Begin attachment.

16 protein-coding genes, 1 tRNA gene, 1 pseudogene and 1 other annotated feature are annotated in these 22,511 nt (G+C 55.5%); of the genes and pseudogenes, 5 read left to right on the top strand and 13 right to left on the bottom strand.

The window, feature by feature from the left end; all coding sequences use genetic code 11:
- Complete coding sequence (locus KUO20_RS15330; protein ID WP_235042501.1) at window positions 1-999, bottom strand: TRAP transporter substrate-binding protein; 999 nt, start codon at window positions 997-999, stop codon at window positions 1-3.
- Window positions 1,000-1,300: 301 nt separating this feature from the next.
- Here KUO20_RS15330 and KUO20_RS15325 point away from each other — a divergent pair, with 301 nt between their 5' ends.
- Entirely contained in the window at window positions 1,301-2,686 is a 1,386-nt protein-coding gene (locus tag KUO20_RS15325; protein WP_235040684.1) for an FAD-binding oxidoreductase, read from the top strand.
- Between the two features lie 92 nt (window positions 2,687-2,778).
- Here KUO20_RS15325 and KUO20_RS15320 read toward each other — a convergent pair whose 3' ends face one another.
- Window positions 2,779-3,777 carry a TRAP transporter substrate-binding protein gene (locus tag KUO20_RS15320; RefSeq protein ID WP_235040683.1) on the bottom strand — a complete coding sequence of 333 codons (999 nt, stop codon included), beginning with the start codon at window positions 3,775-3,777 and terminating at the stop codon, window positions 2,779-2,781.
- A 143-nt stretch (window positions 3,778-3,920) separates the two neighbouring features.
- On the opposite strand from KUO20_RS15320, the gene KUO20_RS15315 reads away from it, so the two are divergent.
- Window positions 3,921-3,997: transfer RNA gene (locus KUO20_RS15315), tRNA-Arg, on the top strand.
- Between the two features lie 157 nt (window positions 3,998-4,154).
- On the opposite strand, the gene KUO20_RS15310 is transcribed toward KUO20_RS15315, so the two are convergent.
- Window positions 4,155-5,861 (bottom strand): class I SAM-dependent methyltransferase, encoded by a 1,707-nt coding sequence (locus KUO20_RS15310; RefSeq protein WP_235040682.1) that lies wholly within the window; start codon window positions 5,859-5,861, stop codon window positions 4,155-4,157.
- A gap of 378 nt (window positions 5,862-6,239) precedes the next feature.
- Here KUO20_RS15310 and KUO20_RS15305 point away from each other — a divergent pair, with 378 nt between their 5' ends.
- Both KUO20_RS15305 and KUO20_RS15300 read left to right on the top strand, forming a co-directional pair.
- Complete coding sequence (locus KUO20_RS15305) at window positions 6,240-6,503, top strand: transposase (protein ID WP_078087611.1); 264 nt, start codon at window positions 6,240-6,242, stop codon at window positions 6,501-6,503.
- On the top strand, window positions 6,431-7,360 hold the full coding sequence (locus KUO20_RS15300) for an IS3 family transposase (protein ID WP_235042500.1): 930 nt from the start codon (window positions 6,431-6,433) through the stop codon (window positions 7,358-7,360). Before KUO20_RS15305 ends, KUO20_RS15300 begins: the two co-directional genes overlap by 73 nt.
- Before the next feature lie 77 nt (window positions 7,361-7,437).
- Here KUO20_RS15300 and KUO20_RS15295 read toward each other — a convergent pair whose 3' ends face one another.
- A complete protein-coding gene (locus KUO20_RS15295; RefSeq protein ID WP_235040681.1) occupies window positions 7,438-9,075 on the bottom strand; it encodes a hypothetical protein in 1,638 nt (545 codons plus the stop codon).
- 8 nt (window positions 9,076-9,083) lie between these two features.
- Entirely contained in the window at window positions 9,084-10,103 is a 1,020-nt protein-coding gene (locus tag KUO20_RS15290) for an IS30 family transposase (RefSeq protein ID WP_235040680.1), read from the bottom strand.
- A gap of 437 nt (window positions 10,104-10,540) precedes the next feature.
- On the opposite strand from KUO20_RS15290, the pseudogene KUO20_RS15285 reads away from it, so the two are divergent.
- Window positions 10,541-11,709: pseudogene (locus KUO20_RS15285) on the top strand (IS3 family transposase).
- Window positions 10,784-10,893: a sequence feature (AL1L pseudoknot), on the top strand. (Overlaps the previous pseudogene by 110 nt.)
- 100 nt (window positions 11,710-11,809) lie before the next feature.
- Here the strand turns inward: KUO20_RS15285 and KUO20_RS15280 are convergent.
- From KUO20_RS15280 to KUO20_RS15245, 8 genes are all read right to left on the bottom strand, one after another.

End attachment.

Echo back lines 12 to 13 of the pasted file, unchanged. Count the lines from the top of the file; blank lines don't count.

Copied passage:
- Window positions 3,921-3,997: transfer RNA gene (locus KUO20_RS15315), tRNA-Arg, on the top strand.
- Between the two features lie 157 nt (window positions 3,998-4,154).